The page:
05 July, 2008

Movie Mogul Fund


I didn't really vote for the best pitch in this micro-budget crowdsourcing project. I didn't even read them all, I just voted for someone I knew, Brendan. Now I wish I had read them all as I'm puzzled by the eventual winner.

The next round requires members to write an outline for the winning pitch. I was actually looking forward to it - until I read it:

Genre: Black Comedy
Title: ‘NEGOTIATING LIFE’
A melancholic life insurance salesman finds his attempts at committing suicide unwittingly thwarted by his disgruntled customers.
Copyright © Ryan Hooper

No disrespect to Ryan, but the problem is I wouldn't have a clue how to get an outline from that and I don't think that's entirely to do with my lack of talent. The central paradox of a life insurance salesman wanting death is interesting and I could do something with that. However the rest of the pitch - which has to be in the outline - requires too much hard work to do convincingly. I'd have to spend a great deal of time trying to work out
  1. why he would try to kill himself in public
  2. how his customers could intervene without realising what he's doing - several times
  3. why the customers would be disgruntled.
  4. how to fill the remaining 70 minutes after the premise has played out
Perhaps the salesman is in the woods about to hang himself from a tree when a customer comes along walking his dog and says "you haven't paid me back for overpayments". And then for some reason he doesn't try again when the customer leaves.

Or maybe he's not in public at all but at home and there's a succession of different customers phoning him or dropping by just as he is about to slit his wrists and he somehow feels obliged to stop what he's doing to answer the phone or open the door.

The outline seems to require ignoring truth and logic, discarding believable characterisation and embracing excessive co-incidence. Your typical British low-budget film then. But even accepting that as just a fact of our "industry" which only the picky care about, can an audience really be convinced that for a whole movie someone can be stopped doing something which is really easy to do, several times by chance?

Negotiating Life won the members' vote - which just says you managed to get enough friends and family to become members and vote for you - but it also won with the jury of film producers. However the pitch tells me nothing about the story or why I should want to see it, never mind why I should want to try and write the outline.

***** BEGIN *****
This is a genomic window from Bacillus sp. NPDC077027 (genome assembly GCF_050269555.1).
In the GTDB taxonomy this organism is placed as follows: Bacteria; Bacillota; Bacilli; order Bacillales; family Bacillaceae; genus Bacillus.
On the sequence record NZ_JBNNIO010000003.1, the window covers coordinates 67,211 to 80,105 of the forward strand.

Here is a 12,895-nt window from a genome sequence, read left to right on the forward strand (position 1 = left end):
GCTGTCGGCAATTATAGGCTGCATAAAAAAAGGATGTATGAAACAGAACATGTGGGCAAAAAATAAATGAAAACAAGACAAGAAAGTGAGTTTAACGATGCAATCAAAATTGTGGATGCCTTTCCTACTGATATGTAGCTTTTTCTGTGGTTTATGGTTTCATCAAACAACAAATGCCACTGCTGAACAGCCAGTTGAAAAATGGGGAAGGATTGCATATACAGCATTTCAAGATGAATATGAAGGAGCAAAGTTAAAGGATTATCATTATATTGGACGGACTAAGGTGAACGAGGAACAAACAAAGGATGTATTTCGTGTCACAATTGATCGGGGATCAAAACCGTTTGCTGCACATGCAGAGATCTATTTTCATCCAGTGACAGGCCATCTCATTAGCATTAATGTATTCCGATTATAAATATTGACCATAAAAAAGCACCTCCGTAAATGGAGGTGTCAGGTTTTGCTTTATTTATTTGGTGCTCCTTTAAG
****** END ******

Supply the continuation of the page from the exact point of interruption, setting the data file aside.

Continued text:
The pitch or logline should give us an actual story with actual developed characters, not just a comedy sketch. Although, to be fair, this is by no means the first comedy sketch pitched as a feature film and it won't be the last.

All micro-budget movies have are the characters and story and they have to be right from the concept. The British audience will avoid British films, especially low budget ones. But I believe a strong concept and solid script can attract a stellar cast and crew happy to defer which will then attract a bigger audience.

We are creating art but realistically we have to think beyond that to funding, audience, distribution and marketing.
Three and Out was a biggish budget black comedy about attempted suicide that was actually quite well-written and had a proper story and characters but it flopped due to the marketing campaign which over-emphasised the controversy and suicide aspect. I'm concerned because there is no other aspect to Negotiating Life and I think the restrictions in the pitch prevent it being given more depth.

But if any of you think I'm an idiot for failing to understand the blockbuster potential of the pitch then, rather than swear at me, join Movie Mogul yourself and get your outline out there and prove me wrong. It could be the big money winner. The deadline is 31 July.

This is my previous post on pitching

7 comments:

ryan hooper said...

I appreciate the commens made on Negotiating Life and understand there are difficulties on how to approach writing an outline for it.

However I do not think that your criticisms are entirely well thought out, for example there are a number of reasons customers would be disgruntled, most obviously the fact that the life insurance sold to them was bogus.

Also, rather than 'struggling to fill up the extra 70 mins' maybe this could be seen as the oportunity for another writer to stamp their authority on to the script.

Although there are restrictions to the pitch, I think it would be far better to see this as an opportunity for lateral thinking, as opposed to an insurmountable object.

Thank you for your interest, I hope you decide to write an outline, even if you are not entirely happy with the pitch. I would be interested to see what you came up with.

Robin Kelly said...